With data theft and loss constantly in the news, one security company is stressing the implications of unsecured computer files.
McAfee, the CA-based software best known for its consumer anti-virus offerings, is trying to get consumers, corporations and government organizations to take data security more seriously. According to the software maker, malware increased by a staggering 400 percent in 2008.
"This was a very insidious type of malware that was designed either to steal your data, steal your identity, steal your money, and in many cases the scale as well as the sophistication was very alarming," said McAfee CEO David DeWalt during the World Economic Forum in Switzerland. According to McAfee's international security survey of over 800 companies, 80 percent of said business claimed that malware found on their systems had the intention of maliciously gathering financial information.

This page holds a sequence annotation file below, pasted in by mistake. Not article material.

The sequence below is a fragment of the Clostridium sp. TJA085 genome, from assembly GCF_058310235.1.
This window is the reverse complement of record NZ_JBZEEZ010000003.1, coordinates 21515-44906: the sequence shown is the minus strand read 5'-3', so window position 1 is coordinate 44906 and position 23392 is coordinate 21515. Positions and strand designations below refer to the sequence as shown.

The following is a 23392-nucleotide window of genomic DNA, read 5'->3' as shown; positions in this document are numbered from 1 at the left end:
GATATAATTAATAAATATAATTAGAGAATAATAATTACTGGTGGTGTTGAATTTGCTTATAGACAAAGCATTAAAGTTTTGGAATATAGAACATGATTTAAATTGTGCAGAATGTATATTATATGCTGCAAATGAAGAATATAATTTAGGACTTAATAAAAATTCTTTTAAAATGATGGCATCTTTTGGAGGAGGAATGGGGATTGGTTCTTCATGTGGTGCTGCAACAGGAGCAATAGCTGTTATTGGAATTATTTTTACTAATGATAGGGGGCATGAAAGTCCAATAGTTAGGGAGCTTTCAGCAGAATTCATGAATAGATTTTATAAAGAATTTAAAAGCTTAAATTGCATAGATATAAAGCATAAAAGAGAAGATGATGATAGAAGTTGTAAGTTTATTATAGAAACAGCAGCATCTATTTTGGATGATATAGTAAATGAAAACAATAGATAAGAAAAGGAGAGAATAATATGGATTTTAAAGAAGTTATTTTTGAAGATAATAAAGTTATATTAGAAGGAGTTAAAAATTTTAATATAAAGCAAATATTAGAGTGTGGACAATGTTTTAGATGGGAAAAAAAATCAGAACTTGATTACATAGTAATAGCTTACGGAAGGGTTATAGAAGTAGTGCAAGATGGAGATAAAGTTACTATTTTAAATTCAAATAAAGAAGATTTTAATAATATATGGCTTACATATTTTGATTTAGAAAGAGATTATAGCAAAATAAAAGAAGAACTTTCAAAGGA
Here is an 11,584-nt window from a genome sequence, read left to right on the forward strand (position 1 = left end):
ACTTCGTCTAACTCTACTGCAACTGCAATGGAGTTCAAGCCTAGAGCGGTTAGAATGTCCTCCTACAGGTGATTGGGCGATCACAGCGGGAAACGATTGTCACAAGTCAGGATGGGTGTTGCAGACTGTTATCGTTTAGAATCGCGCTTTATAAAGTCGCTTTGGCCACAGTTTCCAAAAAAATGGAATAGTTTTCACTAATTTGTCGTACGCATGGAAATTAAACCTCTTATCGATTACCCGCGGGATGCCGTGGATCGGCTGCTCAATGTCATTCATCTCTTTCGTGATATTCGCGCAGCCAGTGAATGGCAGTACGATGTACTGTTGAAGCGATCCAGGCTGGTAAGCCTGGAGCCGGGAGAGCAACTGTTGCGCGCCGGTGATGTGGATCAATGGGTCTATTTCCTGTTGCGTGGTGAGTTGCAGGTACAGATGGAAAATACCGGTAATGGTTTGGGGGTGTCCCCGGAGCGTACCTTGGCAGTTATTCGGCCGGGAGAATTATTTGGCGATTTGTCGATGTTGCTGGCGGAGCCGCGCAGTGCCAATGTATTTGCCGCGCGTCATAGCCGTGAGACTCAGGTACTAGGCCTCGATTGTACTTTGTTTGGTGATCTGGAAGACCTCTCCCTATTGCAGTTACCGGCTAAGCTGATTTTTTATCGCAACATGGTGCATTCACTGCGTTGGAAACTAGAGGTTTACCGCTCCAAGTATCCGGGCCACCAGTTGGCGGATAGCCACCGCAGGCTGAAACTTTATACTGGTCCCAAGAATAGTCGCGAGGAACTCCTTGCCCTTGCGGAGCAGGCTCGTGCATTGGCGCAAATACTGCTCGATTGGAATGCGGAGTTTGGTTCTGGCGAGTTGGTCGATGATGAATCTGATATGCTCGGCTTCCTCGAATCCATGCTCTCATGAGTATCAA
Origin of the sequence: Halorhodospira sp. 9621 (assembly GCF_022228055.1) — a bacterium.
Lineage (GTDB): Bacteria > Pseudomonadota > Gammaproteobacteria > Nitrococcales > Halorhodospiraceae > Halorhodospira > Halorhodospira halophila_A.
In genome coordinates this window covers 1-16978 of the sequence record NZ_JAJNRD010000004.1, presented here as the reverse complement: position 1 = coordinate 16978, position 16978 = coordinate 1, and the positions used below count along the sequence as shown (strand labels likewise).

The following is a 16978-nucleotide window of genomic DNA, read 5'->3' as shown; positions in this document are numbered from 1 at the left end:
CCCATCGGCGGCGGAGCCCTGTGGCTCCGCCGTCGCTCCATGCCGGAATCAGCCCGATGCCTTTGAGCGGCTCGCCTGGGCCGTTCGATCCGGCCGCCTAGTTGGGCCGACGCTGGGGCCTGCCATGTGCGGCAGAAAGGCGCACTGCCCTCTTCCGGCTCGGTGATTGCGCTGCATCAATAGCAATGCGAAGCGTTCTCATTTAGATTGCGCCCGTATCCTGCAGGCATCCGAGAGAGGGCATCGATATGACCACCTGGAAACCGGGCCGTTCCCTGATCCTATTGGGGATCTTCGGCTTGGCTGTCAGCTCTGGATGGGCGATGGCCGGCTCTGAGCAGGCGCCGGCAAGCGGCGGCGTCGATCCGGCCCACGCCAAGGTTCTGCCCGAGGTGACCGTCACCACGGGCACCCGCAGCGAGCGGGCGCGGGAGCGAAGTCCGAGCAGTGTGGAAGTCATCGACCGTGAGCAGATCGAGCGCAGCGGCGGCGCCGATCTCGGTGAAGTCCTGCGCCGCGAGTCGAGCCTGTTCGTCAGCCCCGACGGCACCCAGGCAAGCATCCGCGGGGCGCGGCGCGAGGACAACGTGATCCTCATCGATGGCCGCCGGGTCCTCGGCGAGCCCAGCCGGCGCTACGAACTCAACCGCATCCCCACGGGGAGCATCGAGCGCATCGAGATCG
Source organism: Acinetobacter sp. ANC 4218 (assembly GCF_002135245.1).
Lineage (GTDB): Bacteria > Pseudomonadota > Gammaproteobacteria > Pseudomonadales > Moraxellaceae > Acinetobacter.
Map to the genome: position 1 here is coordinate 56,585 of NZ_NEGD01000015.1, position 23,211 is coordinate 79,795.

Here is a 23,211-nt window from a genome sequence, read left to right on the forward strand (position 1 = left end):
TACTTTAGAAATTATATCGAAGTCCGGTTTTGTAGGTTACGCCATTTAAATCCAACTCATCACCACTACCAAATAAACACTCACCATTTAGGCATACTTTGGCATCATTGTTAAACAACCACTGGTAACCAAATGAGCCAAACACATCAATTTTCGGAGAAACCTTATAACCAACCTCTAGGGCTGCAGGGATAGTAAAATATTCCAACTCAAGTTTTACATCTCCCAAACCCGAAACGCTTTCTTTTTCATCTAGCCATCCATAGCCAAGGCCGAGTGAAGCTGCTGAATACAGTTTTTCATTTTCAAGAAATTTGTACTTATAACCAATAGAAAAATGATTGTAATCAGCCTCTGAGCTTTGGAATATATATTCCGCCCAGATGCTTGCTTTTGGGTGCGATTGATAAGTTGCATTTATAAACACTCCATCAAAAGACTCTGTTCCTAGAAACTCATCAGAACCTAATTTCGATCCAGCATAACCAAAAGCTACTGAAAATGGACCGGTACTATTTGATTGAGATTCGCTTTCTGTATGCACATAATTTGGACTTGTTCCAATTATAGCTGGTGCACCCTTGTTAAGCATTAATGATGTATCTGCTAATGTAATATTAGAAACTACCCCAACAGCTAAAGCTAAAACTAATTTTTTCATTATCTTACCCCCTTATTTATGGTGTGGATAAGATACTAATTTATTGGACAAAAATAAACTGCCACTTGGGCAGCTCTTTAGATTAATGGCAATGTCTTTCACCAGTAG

Traditionally, malware is created for the purpose of stealing financial data, in contrast to viruses and trojans, which cause more general damage to a system. In the same survey, 42 percent of the same businesses claimed that fired or laid off personnel were the primary security concern. Furthermore, those companies surveyed have an average of $12 million in data stored outside of their home country.
The largest data debacle to make headlines in recent years was that of retailer TJX, which agreed to pay Mastercard $24 million after the company had a security breach that exposed millions of its customers. Last week, a second-hand MP3 player purchased in Oklahoma was found to contain sensitive U.S. military data. With flash drives and MP3 players becoming so inexpensive and dispensable, the security of private data is now more difficult to maintain than ever.